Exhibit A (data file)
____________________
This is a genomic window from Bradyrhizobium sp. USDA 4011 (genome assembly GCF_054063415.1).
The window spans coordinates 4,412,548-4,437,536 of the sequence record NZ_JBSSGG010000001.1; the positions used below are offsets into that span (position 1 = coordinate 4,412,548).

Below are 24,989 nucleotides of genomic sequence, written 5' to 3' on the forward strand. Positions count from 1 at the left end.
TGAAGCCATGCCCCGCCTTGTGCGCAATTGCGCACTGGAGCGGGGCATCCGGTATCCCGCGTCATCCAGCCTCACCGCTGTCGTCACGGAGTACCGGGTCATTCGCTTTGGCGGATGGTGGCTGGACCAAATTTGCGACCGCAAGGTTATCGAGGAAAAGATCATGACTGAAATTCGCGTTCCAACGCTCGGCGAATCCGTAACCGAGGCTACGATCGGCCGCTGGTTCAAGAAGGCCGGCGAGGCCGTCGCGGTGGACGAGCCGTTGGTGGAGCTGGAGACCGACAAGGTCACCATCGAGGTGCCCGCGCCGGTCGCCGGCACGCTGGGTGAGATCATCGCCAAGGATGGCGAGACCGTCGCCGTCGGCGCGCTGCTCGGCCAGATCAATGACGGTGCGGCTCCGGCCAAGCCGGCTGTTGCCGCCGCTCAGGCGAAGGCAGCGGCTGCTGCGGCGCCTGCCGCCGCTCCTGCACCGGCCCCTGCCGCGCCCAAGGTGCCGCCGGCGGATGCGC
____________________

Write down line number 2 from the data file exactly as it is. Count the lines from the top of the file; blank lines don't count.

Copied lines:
The window spans coordinates 4,412,548-4,437,536 of the sequence record NZ_JBSSGG010000001.1; the positions used below are offsets into that span (position 1 = coordinate 4,412,548).